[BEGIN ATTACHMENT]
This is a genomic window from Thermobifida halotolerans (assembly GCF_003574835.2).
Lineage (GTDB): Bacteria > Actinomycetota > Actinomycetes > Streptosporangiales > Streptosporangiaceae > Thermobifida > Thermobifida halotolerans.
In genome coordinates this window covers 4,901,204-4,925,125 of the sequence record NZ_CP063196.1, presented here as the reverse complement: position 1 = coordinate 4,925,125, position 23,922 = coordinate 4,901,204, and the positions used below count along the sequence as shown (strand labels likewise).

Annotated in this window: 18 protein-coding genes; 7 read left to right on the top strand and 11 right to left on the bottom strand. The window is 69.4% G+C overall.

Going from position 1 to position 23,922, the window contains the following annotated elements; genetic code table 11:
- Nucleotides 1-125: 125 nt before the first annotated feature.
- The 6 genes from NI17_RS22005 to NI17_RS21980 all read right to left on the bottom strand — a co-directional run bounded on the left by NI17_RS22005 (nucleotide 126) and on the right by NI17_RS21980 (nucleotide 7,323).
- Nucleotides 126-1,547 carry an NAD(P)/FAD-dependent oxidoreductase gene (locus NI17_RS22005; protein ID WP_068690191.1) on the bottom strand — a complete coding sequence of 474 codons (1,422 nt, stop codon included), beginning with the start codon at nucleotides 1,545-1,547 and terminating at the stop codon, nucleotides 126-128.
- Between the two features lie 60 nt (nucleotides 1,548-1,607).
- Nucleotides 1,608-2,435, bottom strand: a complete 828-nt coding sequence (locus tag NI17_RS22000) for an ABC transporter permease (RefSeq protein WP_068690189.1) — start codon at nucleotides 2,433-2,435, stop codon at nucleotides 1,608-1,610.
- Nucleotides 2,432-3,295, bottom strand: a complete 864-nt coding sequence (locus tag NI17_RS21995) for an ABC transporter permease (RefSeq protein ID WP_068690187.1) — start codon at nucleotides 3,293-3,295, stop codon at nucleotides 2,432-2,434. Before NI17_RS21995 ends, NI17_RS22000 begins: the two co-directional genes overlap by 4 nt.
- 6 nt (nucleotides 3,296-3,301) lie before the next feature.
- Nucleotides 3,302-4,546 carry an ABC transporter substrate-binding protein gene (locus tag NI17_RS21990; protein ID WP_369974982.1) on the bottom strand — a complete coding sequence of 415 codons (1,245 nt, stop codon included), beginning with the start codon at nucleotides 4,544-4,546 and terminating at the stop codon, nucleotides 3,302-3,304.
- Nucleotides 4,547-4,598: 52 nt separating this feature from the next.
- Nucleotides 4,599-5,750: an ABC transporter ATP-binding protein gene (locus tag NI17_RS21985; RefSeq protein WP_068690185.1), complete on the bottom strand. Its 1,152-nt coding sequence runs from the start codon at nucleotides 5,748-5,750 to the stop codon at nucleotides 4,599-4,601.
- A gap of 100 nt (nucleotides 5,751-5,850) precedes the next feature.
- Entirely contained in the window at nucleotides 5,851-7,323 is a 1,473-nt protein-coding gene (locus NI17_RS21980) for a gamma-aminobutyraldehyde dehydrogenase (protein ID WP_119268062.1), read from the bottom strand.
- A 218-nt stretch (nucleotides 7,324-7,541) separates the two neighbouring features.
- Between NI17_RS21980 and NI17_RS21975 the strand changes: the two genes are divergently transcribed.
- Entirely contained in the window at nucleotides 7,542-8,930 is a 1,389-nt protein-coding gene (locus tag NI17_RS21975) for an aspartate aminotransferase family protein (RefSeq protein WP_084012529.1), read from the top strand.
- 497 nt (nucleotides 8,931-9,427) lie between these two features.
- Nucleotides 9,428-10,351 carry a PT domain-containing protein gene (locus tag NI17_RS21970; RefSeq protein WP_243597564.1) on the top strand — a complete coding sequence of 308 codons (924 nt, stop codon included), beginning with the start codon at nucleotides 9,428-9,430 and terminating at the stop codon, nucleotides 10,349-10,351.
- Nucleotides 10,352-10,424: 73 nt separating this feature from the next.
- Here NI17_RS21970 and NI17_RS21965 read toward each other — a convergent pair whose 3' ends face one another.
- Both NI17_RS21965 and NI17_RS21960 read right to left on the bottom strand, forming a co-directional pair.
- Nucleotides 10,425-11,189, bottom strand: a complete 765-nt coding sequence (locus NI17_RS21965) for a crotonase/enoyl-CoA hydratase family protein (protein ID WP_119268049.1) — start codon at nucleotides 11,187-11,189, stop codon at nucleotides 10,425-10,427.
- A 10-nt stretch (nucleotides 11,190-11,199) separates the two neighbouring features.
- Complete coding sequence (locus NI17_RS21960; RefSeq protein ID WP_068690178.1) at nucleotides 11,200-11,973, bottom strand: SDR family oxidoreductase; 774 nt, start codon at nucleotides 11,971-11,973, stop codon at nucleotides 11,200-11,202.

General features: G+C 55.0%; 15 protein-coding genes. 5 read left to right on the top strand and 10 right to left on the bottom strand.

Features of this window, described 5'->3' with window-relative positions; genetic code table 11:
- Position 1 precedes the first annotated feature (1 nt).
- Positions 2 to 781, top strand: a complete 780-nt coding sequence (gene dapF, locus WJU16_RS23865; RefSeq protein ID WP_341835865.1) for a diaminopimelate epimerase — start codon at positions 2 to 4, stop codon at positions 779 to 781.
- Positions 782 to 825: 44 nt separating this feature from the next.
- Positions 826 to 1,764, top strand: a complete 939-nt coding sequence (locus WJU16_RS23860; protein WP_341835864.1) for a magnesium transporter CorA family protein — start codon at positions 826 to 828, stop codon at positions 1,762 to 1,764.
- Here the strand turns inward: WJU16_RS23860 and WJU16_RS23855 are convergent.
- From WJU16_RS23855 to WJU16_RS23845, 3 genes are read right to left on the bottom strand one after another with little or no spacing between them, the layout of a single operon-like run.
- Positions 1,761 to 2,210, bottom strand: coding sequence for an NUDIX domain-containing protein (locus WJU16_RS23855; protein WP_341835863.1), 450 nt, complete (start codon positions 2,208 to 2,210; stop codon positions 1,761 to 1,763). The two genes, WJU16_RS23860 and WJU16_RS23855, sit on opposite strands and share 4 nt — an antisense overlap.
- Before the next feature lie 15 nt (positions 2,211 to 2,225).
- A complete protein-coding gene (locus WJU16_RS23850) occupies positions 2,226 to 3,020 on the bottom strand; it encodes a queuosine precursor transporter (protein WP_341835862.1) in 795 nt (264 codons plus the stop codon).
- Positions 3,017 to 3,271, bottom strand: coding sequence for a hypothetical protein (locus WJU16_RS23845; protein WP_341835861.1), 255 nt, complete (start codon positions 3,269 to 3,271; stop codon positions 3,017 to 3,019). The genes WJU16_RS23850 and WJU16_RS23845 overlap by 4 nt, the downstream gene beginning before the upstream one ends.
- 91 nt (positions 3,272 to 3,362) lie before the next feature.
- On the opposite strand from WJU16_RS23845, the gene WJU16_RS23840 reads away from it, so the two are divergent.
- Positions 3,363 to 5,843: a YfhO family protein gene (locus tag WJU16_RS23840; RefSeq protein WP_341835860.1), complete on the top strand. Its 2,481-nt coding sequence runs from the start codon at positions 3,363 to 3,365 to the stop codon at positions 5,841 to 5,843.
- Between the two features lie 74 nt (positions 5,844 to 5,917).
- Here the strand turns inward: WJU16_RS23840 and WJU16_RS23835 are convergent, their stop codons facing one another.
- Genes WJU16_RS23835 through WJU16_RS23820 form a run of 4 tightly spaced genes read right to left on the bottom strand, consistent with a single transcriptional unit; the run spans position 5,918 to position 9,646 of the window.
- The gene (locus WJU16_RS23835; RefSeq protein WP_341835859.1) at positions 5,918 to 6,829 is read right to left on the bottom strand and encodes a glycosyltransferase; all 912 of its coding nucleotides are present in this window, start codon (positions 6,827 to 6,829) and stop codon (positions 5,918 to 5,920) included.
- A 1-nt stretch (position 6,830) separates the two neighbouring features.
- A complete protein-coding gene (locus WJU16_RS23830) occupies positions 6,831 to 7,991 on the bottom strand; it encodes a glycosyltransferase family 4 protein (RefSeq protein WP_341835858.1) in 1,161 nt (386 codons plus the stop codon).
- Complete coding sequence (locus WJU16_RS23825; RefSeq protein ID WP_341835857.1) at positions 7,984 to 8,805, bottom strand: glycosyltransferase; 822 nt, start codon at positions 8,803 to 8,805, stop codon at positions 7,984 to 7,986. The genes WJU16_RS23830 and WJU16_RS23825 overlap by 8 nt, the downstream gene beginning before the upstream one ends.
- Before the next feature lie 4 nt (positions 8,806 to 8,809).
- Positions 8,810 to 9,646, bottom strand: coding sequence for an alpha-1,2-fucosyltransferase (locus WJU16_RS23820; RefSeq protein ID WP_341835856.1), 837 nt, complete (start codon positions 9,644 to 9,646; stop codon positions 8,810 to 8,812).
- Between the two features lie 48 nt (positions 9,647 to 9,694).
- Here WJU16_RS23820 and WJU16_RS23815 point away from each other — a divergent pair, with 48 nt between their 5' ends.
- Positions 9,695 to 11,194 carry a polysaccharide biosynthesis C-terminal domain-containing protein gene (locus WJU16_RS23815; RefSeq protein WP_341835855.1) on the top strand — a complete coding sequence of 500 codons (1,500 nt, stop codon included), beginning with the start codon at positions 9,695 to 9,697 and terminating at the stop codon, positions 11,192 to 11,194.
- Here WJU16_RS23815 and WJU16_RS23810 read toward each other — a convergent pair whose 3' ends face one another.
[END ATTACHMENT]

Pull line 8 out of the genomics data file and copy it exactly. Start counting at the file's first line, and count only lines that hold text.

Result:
- Nucleotides 126-1,547 carry an NAD(P)/FAD-dependent oxidoreductase gene (locus NI17_RS22005; protein ID WP_068690191.1) on the bottom strand — a complete coding sequence of 474 codons (1,422 nt, stop codon included), beginning with the start codon at nucleotides 1,545-1,547 and terminating at the stop codon, nucleotides 126-128.